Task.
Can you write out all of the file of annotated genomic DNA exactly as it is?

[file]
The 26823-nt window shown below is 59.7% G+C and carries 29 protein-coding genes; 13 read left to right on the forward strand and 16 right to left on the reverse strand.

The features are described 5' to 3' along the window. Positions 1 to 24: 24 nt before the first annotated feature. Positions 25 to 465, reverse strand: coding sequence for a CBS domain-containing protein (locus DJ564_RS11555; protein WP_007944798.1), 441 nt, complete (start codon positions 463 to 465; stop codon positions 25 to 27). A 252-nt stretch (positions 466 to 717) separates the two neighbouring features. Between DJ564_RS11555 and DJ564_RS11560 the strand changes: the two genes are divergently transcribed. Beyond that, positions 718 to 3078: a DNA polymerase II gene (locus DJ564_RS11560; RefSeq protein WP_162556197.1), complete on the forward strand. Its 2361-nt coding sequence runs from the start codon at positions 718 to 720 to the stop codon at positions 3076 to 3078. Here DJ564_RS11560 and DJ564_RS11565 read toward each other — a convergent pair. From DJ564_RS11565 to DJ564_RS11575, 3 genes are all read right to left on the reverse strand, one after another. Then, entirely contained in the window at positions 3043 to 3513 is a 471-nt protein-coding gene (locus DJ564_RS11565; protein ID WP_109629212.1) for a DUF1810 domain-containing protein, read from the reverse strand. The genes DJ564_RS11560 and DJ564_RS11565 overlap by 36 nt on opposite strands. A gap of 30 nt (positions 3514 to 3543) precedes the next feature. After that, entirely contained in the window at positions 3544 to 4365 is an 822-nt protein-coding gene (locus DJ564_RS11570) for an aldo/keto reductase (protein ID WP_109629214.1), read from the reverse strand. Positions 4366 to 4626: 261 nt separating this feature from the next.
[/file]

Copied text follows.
The 26823-nt window shown below is 59.7% G+C and carries 29 protein-coding genes; 13 read left to right on the forward strand and 16 right to left on the reverse strand.

The features are described 5' to 3' along the window. Positions 1 to 24: 24 nt before the first annotated feature. Positions 25 to 465, reverse strand: coding sequence for a CBS domain-containing protein (locus DJ564_RS11555; protein WP_007944798.1), 441 nt, complete (start codon positions 463 to 465; stop codon positions 25 to 27). A 252-nt stretch (positions 466 to 717) separates the two neighbouring features. Between DJ564_RS11555 and DJ564_RS11560 the strand changes: the two genes are divergently transcribed. Beyond that, positions 718 to 3078: a DNA polymerase II gene (locus DJ564_RS11560; RefSeq protein WP_162556197.1), complete on the forward strand. Its 2361-nt coding sequence runs from the start codon at positions 718 to 720 to the stop codon at positions 3076 to 3078. Here DJ564_RS11560 and DJ564_RS11565 read toward each other — a convergent pair. From DJ564_RS11565 to DJ564_RS11575, 3 genes are all read right to left on the reverse strand, one after another. Then, entirely contained in the window at positions 3043 to 3513 is a 471-nt protein-coding gene (locus DJ564_RS11565; protein ID WP_109629212.1) for a DUF1810 domain-containing protein, read from the reverse strand. The genes DJ564_RS11560 and DJ564_RS11565 overlap by 36 nt on opposite strands. A gap of 30 nt (positions 3514 to 3543) precedes the next feature. After that, entirely contained in the window at positions 3544 to 4365 is an 822-nt protein-coding gene (locus DJ564_RS11570) for an aldo/keto reductase (protein ID WP_109629214.1), read from the reverse strand. Positions 4366 to 4626: 261 nt separating this feature from the next.